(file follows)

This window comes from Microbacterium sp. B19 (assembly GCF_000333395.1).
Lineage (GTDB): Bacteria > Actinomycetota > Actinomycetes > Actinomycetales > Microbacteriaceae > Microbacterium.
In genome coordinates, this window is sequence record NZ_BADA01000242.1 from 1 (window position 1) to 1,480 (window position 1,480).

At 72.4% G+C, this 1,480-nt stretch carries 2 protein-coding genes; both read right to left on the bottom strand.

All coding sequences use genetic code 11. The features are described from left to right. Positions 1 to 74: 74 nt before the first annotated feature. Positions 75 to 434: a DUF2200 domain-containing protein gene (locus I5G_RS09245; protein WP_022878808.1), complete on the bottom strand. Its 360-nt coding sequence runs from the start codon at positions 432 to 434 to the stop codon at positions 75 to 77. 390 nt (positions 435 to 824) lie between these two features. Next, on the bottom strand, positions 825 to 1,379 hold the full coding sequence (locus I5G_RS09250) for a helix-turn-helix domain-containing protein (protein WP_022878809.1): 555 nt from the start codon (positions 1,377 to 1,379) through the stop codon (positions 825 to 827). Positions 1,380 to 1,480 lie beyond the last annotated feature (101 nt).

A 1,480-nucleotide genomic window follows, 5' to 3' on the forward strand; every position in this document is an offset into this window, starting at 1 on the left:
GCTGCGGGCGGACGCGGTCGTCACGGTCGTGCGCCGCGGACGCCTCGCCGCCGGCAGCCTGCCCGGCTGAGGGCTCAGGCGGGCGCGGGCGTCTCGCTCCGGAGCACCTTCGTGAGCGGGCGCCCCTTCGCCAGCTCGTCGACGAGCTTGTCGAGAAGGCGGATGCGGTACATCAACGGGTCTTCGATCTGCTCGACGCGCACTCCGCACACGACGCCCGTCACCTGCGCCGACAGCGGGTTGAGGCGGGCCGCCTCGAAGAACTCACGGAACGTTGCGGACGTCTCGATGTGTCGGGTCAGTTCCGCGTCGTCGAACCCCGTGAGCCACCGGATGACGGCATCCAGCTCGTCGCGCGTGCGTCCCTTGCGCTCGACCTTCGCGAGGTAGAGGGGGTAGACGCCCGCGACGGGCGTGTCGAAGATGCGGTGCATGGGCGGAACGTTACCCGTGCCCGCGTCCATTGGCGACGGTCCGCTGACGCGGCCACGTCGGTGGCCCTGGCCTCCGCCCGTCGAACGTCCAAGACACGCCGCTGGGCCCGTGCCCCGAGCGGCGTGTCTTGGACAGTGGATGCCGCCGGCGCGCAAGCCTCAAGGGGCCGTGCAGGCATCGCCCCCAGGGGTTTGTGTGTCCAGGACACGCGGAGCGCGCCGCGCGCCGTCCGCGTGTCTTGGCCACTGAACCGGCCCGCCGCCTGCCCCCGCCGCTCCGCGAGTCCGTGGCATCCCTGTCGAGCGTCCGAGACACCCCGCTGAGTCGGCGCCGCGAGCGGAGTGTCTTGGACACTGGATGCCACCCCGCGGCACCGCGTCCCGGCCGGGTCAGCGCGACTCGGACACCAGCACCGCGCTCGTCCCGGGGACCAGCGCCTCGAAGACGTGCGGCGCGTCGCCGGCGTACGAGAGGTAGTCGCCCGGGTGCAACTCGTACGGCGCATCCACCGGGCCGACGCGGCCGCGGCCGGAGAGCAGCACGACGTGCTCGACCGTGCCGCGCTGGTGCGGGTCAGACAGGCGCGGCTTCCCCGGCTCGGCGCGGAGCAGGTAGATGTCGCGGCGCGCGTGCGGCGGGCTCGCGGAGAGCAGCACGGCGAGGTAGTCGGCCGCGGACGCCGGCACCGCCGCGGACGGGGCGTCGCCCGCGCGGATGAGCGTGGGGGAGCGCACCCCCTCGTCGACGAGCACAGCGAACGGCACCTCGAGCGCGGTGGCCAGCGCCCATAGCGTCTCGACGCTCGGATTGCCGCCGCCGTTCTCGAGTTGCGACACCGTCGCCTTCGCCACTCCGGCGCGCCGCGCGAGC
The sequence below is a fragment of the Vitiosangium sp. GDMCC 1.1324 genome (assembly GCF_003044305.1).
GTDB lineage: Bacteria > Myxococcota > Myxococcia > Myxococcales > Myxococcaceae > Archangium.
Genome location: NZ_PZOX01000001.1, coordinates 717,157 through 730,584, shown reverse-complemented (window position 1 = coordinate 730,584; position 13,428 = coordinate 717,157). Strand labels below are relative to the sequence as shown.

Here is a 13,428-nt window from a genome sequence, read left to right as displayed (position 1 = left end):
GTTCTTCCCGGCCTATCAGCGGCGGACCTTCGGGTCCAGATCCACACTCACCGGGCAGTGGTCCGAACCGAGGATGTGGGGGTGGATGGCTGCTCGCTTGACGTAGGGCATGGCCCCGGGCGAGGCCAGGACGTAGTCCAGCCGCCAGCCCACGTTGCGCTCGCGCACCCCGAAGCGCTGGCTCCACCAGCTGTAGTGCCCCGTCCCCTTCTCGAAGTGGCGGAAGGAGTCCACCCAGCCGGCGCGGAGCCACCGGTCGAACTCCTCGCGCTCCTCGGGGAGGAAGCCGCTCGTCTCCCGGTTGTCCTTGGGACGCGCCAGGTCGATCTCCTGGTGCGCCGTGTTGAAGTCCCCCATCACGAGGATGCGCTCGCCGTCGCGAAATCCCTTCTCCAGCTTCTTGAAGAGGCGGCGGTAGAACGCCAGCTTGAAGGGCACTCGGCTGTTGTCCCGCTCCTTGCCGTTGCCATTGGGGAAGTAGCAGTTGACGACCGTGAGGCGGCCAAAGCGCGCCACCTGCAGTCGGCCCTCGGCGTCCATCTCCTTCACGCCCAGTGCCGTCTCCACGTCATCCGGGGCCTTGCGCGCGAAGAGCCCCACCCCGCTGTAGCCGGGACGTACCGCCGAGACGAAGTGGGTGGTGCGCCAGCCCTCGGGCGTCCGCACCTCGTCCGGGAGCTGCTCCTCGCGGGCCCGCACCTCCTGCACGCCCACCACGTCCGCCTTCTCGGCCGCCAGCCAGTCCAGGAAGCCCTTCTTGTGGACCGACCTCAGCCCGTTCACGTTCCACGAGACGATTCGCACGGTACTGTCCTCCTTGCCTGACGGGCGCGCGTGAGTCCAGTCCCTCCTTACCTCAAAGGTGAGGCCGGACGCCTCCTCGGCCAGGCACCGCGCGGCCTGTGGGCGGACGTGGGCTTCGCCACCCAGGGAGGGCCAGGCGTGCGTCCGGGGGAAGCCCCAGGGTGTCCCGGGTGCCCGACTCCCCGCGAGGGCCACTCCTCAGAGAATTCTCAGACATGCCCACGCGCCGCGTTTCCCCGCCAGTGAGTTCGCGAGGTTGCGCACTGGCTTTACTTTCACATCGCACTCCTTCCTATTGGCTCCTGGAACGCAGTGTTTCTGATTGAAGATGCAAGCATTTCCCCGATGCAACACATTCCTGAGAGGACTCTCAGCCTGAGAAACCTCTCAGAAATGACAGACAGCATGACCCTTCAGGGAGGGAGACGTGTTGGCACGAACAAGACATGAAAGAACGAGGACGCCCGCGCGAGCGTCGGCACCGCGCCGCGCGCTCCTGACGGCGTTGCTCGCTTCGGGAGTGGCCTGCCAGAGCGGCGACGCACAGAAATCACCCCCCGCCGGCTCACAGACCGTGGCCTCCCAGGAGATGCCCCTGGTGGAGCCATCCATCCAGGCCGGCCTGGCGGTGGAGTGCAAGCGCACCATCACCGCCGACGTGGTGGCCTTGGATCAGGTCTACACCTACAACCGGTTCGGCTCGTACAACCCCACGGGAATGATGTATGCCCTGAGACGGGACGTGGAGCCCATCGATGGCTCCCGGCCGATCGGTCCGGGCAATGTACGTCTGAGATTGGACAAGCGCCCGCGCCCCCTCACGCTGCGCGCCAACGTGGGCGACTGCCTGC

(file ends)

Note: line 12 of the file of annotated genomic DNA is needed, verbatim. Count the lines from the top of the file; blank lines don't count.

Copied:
GTTCTTCCCGGCCTATCAGCGGCGGACCTTCGGGTCCAGATCCACACTCACCGGGCAGTGGTCCGAACCGAGGATGTGGGGGTGGATGGCTGCTCGCTTGACGTAGGGCATGGCCCCGGGCGAGGCCAGGACGTAGTCCAGCCGCCAGCCCACGTTGCGCTCGCGCACCCCGAAGCGCTGGCTCCACCAGCTGTAGTGCCCCGTCCCCTTCTCGAAGTGGCGGAAGGAGTCCACCCAGCCGGCGCGGAGCCACCGGTCGAACTCCTCGCGCTCCTCGGGGAGGAAGCCGCTCGTCTCCCGGTTGTCCTTGGGACGCGCCAGGTCGATCTCCTGGTGCGCCGTGTTGAAGTCCCCCATCACGAGGATGCGCTCGCCGTCGCGAAATCCCTTCTCCAGCTTCTTGAAGAGGCGGCGGTAGAACGCCAGCTTGAAGGGCACTCGGCTGTTGTCCCGCTCCTTGCCGTTGCCATTGGGGAAGTAGCAGTTGACGACCGTGAGGCGGCCAAAGCGCGCCACCTGCAGTCGGCCCTCGGCGTCCATCTCCTTCACGCCCAGTGCCGTCTCCACGTCATCCGGGGCCTTGCGCGCGAAGAGCCCCACCCCGCTGTAGCCGGGACGTACCGCCGAGACGAAGTGGGTGGTGCGCCAGCCCTCGGGCGTCCGCACCTCGTCCGGGAGCTGCTCCTCGCGGGCCCGCACCTCCTGCACGCCCACCACGTCCGCCTTCTCGGCCGCCAGCCAGTCCAGGAAGCCCTTCTTGTGGACCGACCTCAGCCCGTTCACGTTCCACGAGACGATTCGCACGGTACTGTCCTCCTTGCCTGACGGGCGCGCGTGAGTCCAGTCCCTCCTTACCTCAAAGGTGAGGCCGGACGCCTCCTCGGCCAGGCACCGCGCGGCCTGTGGGCGGACGTGGGCTTCGCCACCCAGGGAGGGCCAGGCGTGCGTCCGGGGGAAGCCCCAGGGTGTCCCGGGTGCCCGACTCCCCGCGAGGGCCACTCCTCAGAGAATTCTCAGACATGCCCACGCGCCGCGTTTCCCCGCCAGTGAGTTCGCGAGGTTGCGCACTGGCTTTACTTTCACATCGCACTCCTTCCTATTGGCTCCTGGAACGCAGTGTTTCTGATTGAAGATGCAAGCATTTCCCCGATGCAACACATTCCTGAGAGGACTCTCAGCCTGAGAAACCTCTCAGAAATGACAGACAGCATGACCCTTCAGGGAGGGAGACGTGTTGGCACGAACAAGACATGAAAGAACGAGGACGCCCGCGCGAGCGTCGGCACCGCGCCGCGCGCTCCTGACGGCGTTGCTCGCTTCGGGAGTGGCCTGCCAGAGCGGCGACGCACAGAAATCACCCCCCGCCGGCTCACAGACCGTGGCCTCCCAGGAGATGCCCCTGGTGGAGCCATCCATCCAGGCCGGCCTGGCGGTGGAGTGCAAGCGCACCATCACCGCCGACGTGGTGGCCTTGGATCAGGTCTACACCTACAACCGGTTCGGCTCGTACAACCCCACGGGAATGATGTATGCCCTGAGACGGGACGTGGAGCCCATCGATGGCTCCCGGCCGATCGGTCCGGGCAATGTACGTCTGAGATTGGACAAGCGCCCGCGCCCCCTCACGCTGCGCGCCAACGTGGGCGACTGCCTGC